Wednesday, September 27, 2023
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Cameron wins Republican gubernatorial primary in Kentucky, will face Beshear in November

Dreary weather that included rain and storms across large portions of the commonwealth drove down turnout Tuesday.

(CN) — Attorney General Daniel Cameron and incumbent Governor Andy Beshear secured their parties' nominations for November's general election amidst a projected 10-15% turnout for the gubernatorial primary Tuesday, an outcome ensured by dismal weather.

Polls closed at 6 p.m. Eastern in the central and eastern portions of the state, while all voting concluded at 7 p.m. Eastern.

As results began to come in, Beshear took a sizeable and expected lead over challengers Geoff Young and Peppy Martin. The race was immediately called after polls closed in the western portions of the state. As of 8 p.m., Beshear had 92% of the vote.

Cameron secured the Republican party slot shortly after Beshear locked up his nomination, with the race called around 7:15 p.m. Eastern. The state attorney general had 46% of the vote, followed by Agricultural Commissioner Ryan Quarles with 22%.

Kelly Craft, former U.S. Ambassador under President Donald Trump, is in third place with 17% of the total.

It's no surprise Cameron and Craft were near the top of the first wave of results, given the two candidates not only polled higher but also outspent their primary opponents.

A final primary poll released by Emerson College on Sunday showed Cameron with 33% of the support from Republican voters and a sizeable lead over Craft, who registered second with 18% support.

The poll also showed nearly 13% of the 500 likely Republican voters were undecided just days before the election.

Gauging support for each candidate in the northern part of the commonwealth was difficult, as voters seemed particularly reluctant to discuss their Election Day decisions.

Courthouse News visited three different polling locations in Campbell County, a Republican stronghold near Cincinnati, but was didn’t obtain comments from several dozen voters as they dodged questions and raindrops alike on their way out of the sites.

Craft, former U.S. Ambassador to Canada and the United Nations during the Trump administration, outpaced every other candidate in this election cycle on the fundraising front, Republican or otherwise, primarily by tapping into her wealth.

She donated nearly $10 million to her gubernatorial primary campaign, which has spent a Kentucky-record $9.6 million in the race.

Her husband, coal executive and billionaire Joe Craft, also donated over $1.5 million to Commonwealth PAC, although she claims he donated without her knowledge.

Beshear was the second-leading fundraiser with a disclosed total of over $7 million, although he has been able to save the vast majority of that war chest for the general election. At the Kentucky Registry of Election Finance filing deadline on May 3, Beshear reported spending less than $900,000 on the primary.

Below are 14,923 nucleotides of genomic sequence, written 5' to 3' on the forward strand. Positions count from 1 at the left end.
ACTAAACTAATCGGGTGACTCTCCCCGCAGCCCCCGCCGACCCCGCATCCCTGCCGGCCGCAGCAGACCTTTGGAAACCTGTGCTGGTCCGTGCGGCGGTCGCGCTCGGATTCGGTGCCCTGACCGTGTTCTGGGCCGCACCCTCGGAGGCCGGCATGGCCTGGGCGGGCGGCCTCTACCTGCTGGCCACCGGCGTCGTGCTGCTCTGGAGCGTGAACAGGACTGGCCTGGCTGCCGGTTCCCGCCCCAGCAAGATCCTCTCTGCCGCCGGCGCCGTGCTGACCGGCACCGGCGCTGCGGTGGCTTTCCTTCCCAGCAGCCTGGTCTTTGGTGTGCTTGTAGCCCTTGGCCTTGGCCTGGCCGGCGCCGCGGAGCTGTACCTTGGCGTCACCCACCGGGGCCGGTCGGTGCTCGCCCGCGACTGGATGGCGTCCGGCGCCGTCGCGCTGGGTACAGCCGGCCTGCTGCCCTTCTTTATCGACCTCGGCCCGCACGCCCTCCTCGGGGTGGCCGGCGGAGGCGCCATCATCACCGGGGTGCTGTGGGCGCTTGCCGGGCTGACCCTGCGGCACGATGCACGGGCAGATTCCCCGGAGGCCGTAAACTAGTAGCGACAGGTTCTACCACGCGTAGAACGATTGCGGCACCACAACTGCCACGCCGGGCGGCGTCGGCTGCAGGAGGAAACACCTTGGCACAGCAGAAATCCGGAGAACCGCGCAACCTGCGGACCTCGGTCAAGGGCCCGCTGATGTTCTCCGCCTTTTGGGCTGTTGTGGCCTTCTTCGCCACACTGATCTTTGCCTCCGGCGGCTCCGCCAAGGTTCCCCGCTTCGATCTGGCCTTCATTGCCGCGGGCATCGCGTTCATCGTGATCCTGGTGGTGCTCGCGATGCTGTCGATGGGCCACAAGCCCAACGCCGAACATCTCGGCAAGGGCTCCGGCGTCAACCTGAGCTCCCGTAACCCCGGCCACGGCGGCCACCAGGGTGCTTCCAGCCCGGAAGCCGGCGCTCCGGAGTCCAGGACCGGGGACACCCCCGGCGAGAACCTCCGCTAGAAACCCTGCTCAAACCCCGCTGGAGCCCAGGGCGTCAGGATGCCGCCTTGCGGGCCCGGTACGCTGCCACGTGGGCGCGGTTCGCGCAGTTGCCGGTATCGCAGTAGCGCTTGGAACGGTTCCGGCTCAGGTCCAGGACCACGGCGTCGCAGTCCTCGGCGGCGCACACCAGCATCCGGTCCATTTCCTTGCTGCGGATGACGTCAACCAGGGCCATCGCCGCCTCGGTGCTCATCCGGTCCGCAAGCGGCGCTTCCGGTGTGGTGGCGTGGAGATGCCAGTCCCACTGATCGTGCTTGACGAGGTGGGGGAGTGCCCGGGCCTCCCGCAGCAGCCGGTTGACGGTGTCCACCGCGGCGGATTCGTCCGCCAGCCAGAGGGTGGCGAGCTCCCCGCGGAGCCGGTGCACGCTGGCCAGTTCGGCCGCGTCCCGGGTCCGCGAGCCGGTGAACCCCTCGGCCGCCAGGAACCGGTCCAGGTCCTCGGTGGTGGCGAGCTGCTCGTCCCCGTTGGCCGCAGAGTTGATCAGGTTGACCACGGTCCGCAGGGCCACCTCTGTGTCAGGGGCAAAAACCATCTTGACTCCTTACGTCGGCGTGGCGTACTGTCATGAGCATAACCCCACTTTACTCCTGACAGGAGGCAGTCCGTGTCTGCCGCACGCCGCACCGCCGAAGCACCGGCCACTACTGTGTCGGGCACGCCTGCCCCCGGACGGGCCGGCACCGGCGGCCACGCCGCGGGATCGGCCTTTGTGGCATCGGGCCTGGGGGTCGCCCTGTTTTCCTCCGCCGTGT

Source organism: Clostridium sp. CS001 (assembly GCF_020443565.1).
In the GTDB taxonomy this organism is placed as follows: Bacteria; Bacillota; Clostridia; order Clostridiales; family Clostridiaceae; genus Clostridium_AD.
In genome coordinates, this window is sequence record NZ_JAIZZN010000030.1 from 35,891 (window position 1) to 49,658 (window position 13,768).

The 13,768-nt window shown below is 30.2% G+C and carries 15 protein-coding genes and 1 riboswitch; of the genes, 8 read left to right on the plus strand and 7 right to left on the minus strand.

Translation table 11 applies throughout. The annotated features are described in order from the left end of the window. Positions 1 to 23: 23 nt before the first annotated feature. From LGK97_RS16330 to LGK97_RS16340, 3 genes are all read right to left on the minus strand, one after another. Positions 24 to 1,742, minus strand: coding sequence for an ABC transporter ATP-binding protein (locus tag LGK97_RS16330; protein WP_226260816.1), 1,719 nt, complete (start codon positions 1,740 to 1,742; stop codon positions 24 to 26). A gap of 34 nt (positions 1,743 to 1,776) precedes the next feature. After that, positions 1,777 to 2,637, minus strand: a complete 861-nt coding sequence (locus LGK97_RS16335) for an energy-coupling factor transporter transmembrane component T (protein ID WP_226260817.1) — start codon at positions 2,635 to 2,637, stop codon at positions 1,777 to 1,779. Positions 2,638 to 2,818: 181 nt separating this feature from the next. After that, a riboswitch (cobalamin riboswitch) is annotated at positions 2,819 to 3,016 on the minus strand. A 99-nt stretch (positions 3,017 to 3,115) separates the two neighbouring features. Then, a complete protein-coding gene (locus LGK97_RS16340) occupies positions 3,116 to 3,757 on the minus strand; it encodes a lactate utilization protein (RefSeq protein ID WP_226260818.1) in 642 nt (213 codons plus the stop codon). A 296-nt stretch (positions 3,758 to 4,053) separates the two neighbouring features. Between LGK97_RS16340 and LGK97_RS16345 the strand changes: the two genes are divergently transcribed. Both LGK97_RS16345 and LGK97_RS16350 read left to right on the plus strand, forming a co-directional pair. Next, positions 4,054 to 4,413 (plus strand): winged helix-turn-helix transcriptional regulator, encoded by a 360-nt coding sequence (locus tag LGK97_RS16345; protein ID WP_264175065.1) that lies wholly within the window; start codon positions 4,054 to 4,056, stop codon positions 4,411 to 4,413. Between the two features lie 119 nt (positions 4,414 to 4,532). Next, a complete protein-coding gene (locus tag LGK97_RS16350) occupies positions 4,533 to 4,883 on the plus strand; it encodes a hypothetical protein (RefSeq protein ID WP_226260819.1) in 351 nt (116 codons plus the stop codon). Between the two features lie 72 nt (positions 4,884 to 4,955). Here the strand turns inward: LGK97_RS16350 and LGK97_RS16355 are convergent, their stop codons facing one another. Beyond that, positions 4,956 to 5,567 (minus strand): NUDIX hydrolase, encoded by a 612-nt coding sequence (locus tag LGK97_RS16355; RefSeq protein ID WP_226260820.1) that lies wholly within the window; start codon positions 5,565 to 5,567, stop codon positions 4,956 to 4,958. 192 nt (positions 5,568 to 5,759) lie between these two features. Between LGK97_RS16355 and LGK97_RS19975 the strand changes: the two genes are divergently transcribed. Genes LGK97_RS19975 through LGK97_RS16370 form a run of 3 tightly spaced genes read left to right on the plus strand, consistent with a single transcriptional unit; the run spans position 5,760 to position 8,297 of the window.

Madison Reeser, 26, of Highland Heights, told Courthouse News she spent time researching candidates on both sides of the ballot and ultimately cast her vote in the Democratic primary for Beshear.

"I voted for him again because I thought everything he did during the pandemic and everything he has done afterwards has been great for the state," she said.

Reeser said she voted because she felt compelled to "do her civic duty."

"A lot of people don't vote in the primary because they think it doesn't matter, but it really does,” she said. “There were a lot of Republican candidates ... and when you want to narrow it down, it really does matter."

Cameron, former legal counsel to Senator Mitch McConnell, spent more than $1.1 million in the primary campaign and was financed heavily by PACs, including Bluegrass Freedom Action.

Quarles raised far less money than his opponents but led every candidate when it comes to in-state contributions, likely the result of a grassroots campaign that included a "little red truck" that toured every corner of the state to drum up support.

Cameron and Craft traded barbs in a sometimes nasty campaign focused primarily on the culture war with "woke" liberals, whom both candidates cast as an invading force bent on upending the state's education system and core family values.

Craft made headlines in the days leading up to Tuesday's primary when she told voters that, if elected governor, "we will not have transgenders in our school system."

While her campaign later clarified the comment and said Craft "has been advocating for the best for all children," the sound bite was indicative of the former ambassador’s narrative.

Cameron reluctantly engaged Craft on hot-button issues throughout the primary season, but leaned on his experience and an endorsement from Craft's former employer, President Donald Trump, to gain an edge in the race and eventually win the nomination.

Quarles was seemingly content to let his opponents duke it out when it came to cultural issues and instead positioned himself as the "ideas" candidate "who knows what a hard day's work looks like."

Democrat Secretary of State Michael Adams reported on Monday that early voter turnout in the Bluegrass State was down nearly 20% from the previous year, while 40% fewer Kentuckians requested absentee ballots when compared to 2022.

He cited fewer concerns about Covid-19 and a general decline in turnout as reasons for the low numbers.

Adams put the total number of early and absentee votes at 88,838, 24% less than the previous election cycle.

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